Verbally communicating your needs is step one. People cannot accurately assume your boundaries based on your body language or unspoken expectations. When you explicitly state what you expect, there is little room for others to misinterpret what works for you. Assertive statements are the most effective way to do this.

Verbally communicating your boundaries sounds like this:

  1. “When we disagree, I’d like you to use a lower tone and take a break if you feel like you’re getting too heated in the argument. Also, I will mention when I’m becoming uncomfortable with your tone.”
  2. “It’s important to me that you honor the plans that we set up. If you need to change our plans, please send me a text a few hours   before.”


The process doesn’t end with communication.  You must uphold what you communicate through your behavior.   Betting on the other person to read your mind is a recipe for an unhealthy relationship. Action is required.   For instance, let’s say you’ve told your friend, “It’s important to me that you honor plans that we set up. If you need to change our   plans, please send me a text a few hours before.” Because you’ve verbally communicated your boundary, when it’s violated, you need to reinforce it with action.

In this case, you would let your friend know that you can’t accommodate the changed plans because they didn’t give you enough notice. You might say gently, “I want to hang out with you, but my schedule won’t allow for the adjustment. Let’s   set up a time to   get together next   week.”  It’s hard, I know. But honoring your boundaries through action is the only way most people will understand that you’re serious, which will help the people in your life become serious about your boundaries, too.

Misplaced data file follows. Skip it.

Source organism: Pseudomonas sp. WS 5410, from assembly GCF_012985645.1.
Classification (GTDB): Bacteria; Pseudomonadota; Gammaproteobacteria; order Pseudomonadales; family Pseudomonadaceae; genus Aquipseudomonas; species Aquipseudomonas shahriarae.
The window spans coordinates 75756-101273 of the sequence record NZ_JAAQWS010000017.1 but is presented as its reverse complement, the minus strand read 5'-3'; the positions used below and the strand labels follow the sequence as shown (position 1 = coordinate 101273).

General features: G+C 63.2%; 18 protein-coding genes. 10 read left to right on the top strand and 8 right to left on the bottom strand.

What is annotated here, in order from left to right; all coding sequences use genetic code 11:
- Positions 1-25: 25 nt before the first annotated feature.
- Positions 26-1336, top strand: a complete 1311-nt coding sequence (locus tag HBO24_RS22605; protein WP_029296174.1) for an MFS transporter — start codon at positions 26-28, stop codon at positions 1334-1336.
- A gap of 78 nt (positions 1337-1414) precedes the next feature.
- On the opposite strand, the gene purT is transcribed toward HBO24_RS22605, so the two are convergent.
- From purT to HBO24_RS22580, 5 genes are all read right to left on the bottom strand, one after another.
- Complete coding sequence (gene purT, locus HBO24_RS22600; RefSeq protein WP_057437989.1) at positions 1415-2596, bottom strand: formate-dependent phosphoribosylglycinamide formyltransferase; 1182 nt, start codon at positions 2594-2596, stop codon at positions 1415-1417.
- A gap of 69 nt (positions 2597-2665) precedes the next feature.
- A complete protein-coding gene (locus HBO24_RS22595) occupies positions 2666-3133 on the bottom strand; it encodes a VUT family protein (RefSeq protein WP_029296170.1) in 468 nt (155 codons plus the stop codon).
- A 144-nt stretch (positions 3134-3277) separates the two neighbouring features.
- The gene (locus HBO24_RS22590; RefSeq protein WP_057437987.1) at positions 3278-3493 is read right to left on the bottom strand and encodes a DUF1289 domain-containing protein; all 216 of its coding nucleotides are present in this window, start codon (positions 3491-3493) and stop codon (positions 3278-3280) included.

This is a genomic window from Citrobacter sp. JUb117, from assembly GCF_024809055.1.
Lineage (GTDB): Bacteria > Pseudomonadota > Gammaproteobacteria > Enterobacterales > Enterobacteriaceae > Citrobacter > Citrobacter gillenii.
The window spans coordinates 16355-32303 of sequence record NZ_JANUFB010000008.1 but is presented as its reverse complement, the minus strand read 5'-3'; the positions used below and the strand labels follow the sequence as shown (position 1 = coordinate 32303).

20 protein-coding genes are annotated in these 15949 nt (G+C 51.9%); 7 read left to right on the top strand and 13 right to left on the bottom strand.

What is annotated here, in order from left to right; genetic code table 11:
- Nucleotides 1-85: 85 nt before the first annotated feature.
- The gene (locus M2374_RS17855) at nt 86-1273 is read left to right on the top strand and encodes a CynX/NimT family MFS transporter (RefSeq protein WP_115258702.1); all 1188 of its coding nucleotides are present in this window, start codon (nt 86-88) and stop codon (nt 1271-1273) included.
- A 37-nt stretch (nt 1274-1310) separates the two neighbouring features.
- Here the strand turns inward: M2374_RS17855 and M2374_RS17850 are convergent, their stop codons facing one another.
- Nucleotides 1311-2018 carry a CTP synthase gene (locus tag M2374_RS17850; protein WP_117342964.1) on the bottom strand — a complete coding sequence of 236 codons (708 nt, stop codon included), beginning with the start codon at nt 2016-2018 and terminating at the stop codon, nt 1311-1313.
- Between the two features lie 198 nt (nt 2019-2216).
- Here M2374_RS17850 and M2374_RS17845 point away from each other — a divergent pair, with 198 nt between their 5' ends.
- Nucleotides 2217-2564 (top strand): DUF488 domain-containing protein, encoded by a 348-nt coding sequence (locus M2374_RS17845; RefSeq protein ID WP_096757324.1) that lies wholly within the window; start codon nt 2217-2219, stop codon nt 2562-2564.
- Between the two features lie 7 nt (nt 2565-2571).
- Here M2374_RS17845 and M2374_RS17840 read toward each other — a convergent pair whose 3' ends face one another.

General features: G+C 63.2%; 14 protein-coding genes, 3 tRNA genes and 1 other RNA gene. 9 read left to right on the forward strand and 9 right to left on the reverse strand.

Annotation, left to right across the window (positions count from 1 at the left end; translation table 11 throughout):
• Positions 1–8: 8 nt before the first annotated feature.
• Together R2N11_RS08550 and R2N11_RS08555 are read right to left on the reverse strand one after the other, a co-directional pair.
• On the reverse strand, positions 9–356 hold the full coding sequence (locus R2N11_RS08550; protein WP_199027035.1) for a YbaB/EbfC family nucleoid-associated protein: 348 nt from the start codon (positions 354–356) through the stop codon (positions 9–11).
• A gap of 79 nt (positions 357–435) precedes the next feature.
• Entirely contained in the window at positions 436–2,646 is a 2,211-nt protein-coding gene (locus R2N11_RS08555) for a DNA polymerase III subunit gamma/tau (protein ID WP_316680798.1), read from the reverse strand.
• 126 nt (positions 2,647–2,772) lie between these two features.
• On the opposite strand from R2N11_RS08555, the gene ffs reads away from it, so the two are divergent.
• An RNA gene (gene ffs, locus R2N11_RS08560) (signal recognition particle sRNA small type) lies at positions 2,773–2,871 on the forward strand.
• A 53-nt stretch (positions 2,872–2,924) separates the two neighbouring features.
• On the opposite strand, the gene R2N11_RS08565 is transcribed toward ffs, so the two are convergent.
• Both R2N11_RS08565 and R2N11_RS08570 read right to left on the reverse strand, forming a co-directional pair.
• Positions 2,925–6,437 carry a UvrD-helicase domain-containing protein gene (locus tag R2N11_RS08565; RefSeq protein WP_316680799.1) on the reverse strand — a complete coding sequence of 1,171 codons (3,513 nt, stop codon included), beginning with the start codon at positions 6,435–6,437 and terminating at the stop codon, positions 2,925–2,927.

How to Deal with Someone Who Doesn’t Respect Boundaries?

It’s important to consider how people might respond, but don’t get too fixated on their possible reactions.

Common Responses to Boundaries

  1. Pushback
  2. Limit testing
  3. Ignoring
  4. Rationalizing and questioning
  5. Defensiveness
  6. Ghosting
  7. Silent treatment
  8. Acceptance

Boundaries are the cure to most relationship problems. But both parties have to participate and respect the boundaries on either side.

Signs of an Unhealthy Relationship

  1. You are unable to express your needs because the other person refuses to listen.
  2. The other person refuses to meet reasonable requests.
  3. There’s emotional, physical, or sexual abuse.
  4. You feel sad, angry, drained, or disappointed after most interactions.
  5. The relationship is one-sided; you give, and they take.
  6. There’s a lack of trust in the relationship.
  7. The other person refuses to change some unhealthy behaviors.
  8. The other person has an addiction that is harmful to you.
  9. Boundaries grow and expand over time as our needs change.

Exercise for Setting Healthy Boundaries

  1. Grab your journal or a separate sheet of paper to complete the following exercise.
  2. Think of a time when someone said no to you. How did you react?  Could you have reacted more healthily?
  3. Think of a time when you wanted to say no but didn’t. How could you have expressed the boundary?  
  4. How do you think people in your life will respond to your boundaries? Is this based on fact or your assumptions? What about your past makes you think this?  
  5. Where are you in need of boundaries right now? List three places or relationships where you would like to set a new one.

The Cost of Not Having Healthy Boundaries

Choosing discomfort over resentment. —BRENÉ BROWN

Related: 22 Peace Quotes to Inspire Love and Tranquillity